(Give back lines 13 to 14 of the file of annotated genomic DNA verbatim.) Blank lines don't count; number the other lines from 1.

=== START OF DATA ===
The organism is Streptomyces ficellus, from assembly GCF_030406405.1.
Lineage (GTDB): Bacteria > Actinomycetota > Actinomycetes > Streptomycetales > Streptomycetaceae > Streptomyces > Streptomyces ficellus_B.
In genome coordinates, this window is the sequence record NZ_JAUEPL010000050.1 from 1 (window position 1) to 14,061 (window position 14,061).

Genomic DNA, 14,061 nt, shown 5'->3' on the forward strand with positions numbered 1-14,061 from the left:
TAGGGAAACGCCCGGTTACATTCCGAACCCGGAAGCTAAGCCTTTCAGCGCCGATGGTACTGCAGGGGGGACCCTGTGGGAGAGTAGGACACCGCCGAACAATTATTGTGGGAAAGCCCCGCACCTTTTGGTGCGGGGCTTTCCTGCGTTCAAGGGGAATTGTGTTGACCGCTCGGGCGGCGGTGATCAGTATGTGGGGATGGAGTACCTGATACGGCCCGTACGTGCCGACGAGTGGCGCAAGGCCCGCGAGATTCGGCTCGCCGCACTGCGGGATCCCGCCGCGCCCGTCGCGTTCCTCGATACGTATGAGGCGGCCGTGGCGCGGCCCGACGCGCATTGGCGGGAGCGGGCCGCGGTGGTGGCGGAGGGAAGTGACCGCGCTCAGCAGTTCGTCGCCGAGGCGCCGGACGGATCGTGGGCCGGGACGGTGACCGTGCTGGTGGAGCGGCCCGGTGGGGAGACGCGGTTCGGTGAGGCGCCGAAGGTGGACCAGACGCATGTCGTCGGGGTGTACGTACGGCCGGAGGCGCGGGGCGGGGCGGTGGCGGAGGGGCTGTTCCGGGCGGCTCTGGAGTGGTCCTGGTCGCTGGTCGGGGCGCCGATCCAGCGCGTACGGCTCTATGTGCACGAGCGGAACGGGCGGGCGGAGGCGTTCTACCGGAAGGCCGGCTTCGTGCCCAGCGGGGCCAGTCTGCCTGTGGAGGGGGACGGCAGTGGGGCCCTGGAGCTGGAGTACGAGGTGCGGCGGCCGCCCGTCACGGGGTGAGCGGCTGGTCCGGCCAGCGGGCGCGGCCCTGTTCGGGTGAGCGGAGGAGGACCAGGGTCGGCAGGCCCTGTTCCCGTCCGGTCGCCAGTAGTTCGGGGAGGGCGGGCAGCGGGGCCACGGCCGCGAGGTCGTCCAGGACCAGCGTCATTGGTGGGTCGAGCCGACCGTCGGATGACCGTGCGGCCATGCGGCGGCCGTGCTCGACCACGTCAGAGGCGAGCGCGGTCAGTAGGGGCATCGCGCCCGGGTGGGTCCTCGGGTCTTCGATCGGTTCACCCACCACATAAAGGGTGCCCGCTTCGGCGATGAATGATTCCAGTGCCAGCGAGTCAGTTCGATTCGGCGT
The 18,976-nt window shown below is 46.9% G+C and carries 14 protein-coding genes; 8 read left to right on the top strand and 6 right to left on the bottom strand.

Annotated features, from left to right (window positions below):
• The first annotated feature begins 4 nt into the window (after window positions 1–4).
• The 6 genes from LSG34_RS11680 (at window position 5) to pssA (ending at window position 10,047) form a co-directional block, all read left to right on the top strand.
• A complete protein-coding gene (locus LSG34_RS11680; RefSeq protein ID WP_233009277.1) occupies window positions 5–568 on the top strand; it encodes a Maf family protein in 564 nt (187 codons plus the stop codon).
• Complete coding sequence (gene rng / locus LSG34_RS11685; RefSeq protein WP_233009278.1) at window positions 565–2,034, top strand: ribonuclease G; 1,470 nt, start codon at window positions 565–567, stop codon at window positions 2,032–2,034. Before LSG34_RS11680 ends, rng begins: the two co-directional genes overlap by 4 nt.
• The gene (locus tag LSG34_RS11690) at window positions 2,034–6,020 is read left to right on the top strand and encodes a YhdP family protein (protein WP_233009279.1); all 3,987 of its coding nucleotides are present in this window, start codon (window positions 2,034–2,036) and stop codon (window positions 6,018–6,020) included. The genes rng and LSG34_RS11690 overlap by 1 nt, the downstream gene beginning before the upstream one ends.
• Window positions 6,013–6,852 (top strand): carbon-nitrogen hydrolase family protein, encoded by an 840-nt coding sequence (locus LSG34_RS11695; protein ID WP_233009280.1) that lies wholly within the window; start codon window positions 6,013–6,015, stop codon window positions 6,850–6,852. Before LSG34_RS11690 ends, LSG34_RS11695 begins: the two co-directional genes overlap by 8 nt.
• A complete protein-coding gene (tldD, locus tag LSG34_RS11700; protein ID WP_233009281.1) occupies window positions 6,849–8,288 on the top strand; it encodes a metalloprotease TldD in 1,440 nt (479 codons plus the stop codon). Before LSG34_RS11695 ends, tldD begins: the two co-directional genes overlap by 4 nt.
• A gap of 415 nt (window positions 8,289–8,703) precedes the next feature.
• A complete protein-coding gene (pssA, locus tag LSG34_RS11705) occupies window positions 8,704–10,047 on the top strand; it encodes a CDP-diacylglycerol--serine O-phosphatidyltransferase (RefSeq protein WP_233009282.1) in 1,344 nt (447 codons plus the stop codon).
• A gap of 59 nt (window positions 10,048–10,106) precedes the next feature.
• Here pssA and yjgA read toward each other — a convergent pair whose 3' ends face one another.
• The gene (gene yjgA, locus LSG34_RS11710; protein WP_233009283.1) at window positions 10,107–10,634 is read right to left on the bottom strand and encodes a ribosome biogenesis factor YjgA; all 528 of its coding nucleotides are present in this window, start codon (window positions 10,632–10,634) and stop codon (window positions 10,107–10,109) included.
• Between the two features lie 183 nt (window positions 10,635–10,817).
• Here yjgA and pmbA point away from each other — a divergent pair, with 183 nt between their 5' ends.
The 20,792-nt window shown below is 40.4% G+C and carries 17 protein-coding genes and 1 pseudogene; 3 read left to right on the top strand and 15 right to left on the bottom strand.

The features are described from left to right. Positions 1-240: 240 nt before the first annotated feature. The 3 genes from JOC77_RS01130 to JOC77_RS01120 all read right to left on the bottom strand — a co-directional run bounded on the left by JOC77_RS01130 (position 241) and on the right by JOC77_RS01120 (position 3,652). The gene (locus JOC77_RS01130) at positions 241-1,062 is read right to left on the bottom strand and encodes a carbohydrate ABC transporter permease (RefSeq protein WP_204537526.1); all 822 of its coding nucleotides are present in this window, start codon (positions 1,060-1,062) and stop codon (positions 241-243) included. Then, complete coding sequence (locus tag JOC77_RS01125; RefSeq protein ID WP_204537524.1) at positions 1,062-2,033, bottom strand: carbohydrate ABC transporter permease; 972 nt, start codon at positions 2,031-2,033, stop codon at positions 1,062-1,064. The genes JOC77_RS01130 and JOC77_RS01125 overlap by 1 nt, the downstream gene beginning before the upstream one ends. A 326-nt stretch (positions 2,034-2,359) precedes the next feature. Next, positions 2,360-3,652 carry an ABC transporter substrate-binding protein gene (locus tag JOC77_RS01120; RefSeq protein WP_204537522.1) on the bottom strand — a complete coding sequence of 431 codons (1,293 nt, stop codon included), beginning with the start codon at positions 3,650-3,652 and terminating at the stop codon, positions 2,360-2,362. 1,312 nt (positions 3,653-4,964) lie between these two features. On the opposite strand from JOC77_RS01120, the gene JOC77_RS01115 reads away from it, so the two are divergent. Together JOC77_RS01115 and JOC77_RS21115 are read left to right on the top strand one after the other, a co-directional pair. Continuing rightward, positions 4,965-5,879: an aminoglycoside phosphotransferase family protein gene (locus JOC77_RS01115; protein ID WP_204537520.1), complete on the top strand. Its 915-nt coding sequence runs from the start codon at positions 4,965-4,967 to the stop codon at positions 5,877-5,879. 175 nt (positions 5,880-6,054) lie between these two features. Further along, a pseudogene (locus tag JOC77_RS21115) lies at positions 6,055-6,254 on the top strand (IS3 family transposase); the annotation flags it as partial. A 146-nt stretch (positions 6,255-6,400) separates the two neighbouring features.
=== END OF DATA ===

• Window positions 6,013–6,852 (top strand): carbon-nitrogen hydrolase family protein, encoded by an 840-nt coding sequence (locus LSG34_RS11695; protein ID WP_233009280.1) that lies wholly within the window; start codon window positions 6,013–6,015, stop codon window positions 6,850–6,852. Before LSG34_RS11690 ends, LSG34_RS11695 begins: the two co-directional genes overlap by 8 nt.
• A complete protein-coding gene (tldD, locus tag LSG34_RS11700; protein ID WP_233009281.1) occupies window positions 6,849–8,288 on the top strand; it encodes a metalloprotease TldD in 1,440 nt (479 codons plus the stop codon). Before LSG34_RS11695 ends, tldD begins: the two co-directional genes overlap by 4 nt.